In 18th-century England, the Royal Crown sends Royal Navy Captain Collier and his crew to investigate reports of illegal smuggling and bootlegging in a coastal town where locals believe in Marsh Phantoms.
Peter Graham Scott
The middle-aged American Simon Wells sails in his boat to Weymouth and stumbles with the twenty year-old Joan on the street. He believes that she is a prostitute but she is actually part of a scheme of a motorcycle gang to rob tourists. Simon is brutally beaten up by her brother King and his gang. The policemen find the wounded Simon and take him to a bar to recover, where he meets the military Bernard and his mistress Freya Neilson. On the next morning, Joan challenges King and meets Simon in his boat, and King and his gang hunts Simon down. Joan and Simon spend the night together in an isolated house and on the morning, they are located by the gang. They try to flee and stumble in a top-secret military facility managed by Bernard. They are helped by children and brought to their hideout in a cave. King falls in the sea while chasing the couple and is also helped by a boy and brought to the same place. Soon Joan finds that the children are cold as if they were dead. What is the ...Written by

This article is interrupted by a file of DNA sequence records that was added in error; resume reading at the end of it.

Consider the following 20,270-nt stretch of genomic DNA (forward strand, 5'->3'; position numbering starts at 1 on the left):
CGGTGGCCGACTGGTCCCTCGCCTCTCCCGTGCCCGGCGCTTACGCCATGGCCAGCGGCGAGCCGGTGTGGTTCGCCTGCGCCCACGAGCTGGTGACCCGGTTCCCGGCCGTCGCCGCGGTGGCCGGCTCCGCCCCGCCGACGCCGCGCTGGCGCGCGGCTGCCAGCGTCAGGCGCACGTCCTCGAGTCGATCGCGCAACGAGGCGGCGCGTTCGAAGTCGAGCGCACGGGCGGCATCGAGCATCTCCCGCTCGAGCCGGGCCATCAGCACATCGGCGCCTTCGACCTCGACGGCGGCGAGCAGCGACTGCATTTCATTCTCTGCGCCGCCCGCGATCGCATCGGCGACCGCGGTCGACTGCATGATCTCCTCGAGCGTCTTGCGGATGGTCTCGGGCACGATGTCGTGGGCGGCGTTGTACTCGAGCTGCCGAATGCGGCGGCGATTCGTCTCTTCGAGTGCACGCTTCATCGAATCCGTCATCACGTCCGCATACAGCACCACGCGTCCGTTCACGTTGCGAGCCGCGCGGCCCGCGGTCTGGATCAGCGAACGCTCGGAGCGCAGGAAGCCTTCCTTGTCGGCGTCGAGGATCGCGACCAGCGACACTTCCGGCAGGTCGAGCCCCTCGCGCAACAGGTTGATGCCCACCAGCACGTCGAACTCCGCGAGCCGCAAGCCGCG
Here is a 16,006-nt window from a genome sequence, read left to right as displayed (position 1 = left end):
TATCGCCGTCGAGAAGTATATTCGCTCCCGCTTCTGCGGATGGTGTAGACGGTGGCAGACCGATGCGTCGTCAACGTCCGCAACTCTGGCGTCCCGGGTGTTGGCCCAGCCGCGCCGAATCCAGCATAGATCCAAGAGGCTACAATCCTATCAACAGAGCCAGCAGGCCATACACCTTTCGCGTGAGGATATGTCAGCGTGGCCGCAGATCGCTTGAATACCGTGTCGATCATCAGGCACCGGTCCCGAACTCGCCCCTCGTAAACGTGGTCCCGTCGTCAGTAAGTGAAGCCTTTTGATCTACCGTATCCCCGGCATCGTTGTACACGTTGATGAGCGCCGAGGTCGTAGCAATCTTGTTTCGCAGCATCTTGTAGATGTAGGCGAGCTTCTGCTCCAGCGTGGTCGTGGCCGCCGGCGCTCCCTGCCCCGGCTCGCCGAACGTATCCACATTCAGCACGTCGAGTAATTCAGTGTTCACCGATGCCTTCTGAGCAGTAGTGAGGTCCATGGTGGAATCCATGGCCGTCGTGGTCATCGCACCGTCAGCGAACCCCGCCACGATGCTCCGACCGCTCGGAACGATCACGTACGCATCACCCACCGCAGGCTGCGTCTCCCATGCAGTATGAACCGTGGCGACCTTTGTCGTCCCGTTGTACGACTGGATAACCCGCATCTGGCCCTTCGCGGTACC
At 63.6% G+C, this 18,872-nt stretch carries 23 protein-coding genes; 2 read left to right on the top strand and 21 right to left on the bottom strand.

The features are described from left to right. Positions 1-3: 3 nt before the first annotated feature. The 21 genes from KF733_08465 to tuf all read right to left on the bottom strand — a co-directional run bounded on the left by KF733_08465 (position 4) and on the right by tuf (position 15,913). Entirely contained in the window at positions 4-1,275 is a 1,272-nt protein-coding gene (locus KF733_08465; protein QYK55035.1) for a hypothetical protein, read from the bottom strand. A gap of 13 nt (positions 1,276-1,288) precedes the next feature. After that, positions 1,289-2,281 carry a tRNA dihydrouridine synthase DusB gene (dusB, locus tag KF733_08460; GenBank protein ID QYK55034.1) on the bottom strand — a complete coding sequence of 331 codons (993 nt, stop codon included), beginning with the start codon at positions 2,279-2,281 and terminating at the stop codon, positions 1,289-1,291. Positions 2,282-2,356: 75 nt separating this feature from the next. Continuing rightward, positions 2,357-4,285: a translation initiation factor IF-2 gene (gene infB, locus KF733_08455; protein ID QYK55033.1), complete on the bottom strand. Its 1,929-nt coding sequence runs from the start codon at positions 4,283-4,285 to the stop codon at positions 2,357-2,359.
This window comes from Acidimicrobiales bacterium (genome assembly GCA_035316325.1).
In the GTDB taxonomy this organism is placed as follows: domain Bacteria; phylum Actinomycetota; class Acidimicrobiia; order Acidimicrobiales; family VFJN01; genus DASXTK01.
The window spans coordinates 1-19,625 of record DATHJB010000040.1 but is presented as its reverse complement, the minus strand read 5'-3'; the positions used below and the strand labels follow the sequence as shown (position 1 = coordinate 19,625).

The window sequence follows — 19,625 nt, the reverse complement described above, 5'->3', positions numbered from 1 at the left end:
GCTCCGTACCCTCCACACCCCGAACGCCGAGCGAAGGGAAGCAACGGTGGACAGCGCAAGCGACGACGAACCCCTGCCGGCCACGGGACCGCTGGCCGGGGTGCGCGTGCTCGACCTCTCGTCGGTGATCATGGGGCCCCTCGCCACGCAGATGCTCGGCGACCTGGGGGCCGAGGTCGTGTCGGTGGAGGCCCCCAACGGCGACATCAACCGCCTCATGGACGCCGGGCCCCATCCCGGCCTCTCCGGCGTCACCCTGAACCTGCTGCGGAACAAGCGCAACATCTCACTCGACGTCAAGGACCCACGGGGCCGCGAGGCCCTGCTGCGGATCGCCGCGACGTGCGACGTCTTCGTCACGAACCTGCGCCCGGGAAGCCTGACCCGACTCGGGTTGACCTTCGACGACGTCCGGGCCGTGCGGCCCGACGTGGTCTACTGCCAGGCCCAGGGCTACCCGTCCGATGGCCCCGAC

Claudio Carvalho, Rio de Janeiro, Brazil
A delightful piece of Cold War cynicism about a small group of radioactive children being raised by the British government to repopulate a future post-nuclear Earth. It opens with some beautiful footage of 60s Dorset, with Teddy Boys ruling the streets and the instant hit "Black Leather" blaring on the soundtrack. Even the mandatory love story has a cynical edge – the hapless middle-aged burnout falls for the shill who sets him up to get his arse kicked by the Teds, and she, hopeless and soapless herself, can't find anything better to do than fall for him. No one is right in this movie, and ultimately, we are all the Damned.
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